The time before Christmas is a good time to clean things here and there and through out the piles of not used equipment – sometimes sell it with a little profit.
While doing my little household cleaning and checking my drawer for unused equipment I have found a few cellphones which dated a few years back.
Do you even remember the specification of you 5 year old phone? Do you remember the specs of your 10 year old phone? What was something of a state of the art level 15 years ago is now ancient. So let’s think when was the F-35 designed or even better, when was the F-22 prepared for production? What CPU’s were then available? How much memory was the golden standard?
Of course it may be obvious that the military has it’s secret pet projects which get the best equipment long before it can see the civil market but is this gap really that big? How long did it take to push the technology packed in the F-22 into a laptop or even a smart phone. I mean not all of that technology of course, but you get the picture. Tyler Rogoway wrote about something similar in his article.
The thing with military equipment is that it has to be reliable, hard like a rock and can last for many years. Our smart phone will live two years maybe three, but not 33. An aircraft sometimes lives more than that.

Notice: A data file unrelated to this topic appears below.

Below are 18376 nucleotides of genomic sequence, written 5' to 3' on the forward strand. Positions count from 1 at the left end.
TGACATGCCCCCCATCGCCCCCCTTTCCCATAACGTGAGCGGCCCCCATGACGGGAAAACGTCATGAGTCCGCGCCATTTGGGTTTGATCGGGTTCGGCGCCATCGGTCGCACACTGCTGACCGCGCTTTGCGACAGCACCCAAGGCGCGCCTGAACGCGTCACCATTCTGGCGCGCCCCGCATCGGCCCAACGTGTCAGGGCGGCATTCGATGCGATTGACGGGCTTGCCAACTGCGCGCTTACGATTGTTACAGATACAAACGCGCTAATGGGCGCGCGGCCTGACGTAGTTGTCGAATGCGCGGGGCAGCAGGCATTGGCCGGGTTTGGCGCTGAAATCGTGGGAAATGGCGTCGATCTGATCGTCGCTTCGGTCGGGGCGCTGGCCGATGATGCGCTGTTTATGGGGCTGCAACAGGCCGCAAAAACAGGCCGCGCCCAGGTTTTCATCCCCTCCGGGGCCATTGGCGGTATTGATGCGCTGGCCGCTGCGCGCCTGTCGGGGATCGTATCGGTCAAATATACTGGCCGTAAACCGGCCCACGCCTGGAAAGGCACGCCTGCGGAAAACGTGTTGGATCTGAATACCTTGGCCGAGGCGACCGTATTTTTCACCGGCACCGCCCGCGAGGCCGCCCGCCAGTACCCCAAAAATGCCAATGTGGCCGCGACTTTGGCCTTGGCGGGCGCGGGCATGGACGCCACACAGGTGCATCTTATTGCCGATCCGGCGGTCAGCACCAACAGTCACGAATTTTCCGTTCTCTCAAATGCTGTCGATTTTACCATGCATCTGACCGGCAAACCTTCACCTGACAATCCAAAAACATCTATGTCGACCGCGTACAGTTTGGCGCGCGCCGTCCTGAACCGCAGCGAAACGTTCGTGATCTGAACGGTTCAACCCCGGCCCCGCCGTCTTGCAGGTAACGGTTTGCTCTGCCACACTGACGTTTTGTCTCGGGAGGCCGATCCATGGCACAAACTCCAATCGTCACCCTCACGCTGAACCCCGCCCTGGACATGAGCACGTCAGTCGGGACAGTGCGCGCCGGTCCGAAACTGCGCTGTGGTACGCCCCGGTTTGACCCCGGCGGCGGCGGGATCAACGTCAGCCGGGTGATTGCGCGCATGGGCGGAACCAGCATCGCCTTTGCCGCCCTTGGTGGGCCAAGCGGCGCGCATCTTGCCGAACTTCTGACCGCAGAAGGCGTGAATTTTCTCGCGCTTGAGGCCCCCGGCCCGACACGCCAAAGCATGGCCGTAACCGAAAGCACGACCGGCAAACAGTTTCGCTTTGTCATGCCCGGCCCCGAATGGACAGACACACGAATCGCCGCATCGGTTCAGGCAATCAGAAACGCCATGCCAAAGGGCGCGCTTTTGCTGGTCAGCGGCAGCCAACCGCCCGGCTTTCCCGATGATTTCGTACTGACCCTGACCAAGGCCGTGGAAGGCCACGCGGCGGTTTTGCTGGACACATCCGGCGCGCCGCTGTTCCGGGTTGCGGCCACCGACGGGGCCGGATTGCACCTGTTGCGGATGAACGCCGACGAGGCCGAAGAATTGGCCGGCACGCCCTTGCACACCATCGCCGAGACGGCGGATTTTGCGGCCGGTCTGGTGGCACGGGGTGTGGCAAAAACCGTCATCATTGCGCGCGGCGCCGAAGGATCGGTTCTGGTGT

If you are not a tech geek have a look at your car. How old is it? When was it prepared for production? My old faithful “beast” will celebrate it’s 18 birthday the next year. If I compare it to a this years Opel Astra model it looks like taken out from the stone age.
Will this gap close in the future? I highly doubt it. It takes more and more time to build an aircraft. The tender takes ages, companies protest, then finally when we have a winner there are delays and something planned and designed many years ago hits the production line, first as a LRIP batch and then at full scale. That is not the end. Then it has to achieve the operational capability and… is ready to get some upgrades. Never ending story. If we look at it from this perspective it takes ages.
When I think about today’s aircraft that are supposed to see further, detect and process faster then the enemy just to be able to shoot faster all this aging equipment doesn’t fit here. The same goes for rockets. They are a bit easier to handle as their complexity is much smaller. You can take the “brains” and put some new one and there is not that much of code to integrate. Now think of the amount of code in a F-35…
How to solve this? How to push faster the latest but stable technique to our military equipment to gain some advantage? To achieve the see first – shoot first holly grail, to be able to process and connect huge amounts of data from ever increasing number of equipment. Today’s and future battle field needs enormous processing powers – just imagine swarms of UAV and each of them streaming some data to a F-35 in a 10-20 years time frame. While we be able to fit it with the right equipment to process all that information?
Photo: Lockheed Martin